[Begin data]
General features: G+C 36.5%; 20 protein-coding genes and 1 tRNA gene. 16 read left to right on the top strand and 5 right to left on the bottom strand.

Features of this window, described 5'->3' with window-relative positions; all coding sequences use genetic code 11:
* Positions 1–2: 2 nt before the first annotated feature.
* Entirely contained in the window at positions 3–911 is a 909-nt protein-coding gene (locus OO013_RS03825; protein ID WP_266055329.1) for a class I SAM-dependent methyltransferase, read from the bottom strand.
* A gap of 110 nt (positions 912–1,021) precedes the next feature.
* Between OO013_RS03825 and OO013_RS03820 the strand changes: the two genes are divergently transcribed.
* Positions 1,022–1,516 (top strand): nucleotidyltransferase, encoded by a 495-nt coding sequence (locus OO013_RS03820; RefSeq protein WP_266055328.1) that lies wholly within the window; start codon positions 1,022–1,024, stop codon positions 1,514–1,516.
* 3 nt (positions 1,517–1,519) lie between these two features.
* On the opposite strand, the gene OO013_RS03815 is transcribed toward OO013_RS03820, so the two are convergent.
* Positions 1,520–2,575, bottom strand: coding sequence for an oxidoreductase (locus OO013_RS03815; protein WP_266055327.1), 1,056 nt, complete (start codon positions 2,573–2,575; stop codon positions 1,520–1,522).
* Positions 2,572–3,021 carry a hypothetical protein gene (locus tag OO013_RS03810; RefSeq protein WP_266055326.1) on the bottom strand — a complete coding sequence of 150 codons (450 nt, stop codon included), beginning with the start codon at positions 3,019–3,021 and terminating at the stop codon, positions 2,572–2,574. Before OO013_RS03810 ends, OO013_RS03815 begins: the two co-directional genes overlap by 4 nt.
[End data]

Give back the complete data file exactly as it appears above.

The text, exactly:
General features: G+C 36.5%; 20 protein-coding genes and 1 tRNA gene. 16 read left to right on the top strand and 5 right to left on the bottom strand.

Features of this window, described 5'->3' with window-relative positions; all coding sequences use genetic code 11:
* Positions 1–2: 2 nt before the first annotated feature.
* Entirely contained in the window at positions 3–911 is a 909-nt protein-coding gene (locus OO013_RS03825; protein ID WP_266055329.1) for a class I SAM-dependent methyltransferase, read from the bottom strand.
* A gap of 110 nt (positions 912–1,021) precedes the next feature.
* Between OO013_RS03825 and OO013_RS03820 the strand changes: the two genes are divergently transcribed.
* Positions 1,022–1,516 (top strand): nucleotidyltransferase, encoded by a 495-nt coding sequence (locus OO013_RS03820; RefSeq protein WP_266055328.1) that lies wholly within the window; start codon positions 1,022–1,024, stop codon positions 1,514–1,516.
* 3 nt (positions 1,517–1,519) lie between these two features.
* On the opposite strand, the gene OO013_RS03815 is transcribed toward OO013_RS03820, so the two are convergent.
* Positions 1,520–2,575, bottom strand: coding sequence for an oxidoreductase (locus OO013_RS03815; protein WP_266055327.1), 1,056 nt, complete (start codon positions 2,573–2,575; stop codon positions 1,520–1,522).
* Positions 2,572–3,021 carry a hypothetical protein gene (locus tag OO013_RS03810; RefSeq protein WP_266055326.1) on the bottom strand — a complete coding sequence of 150 codons (450 nt, stop codon included), beginning with the start codon at positions 3,019–3,021 and terminating at the stop codon, positions 2,572–2,574. Before OO013_RS03810 ends, OO013_RS03815 begins: the two co-directional genes overlap by 4 nt.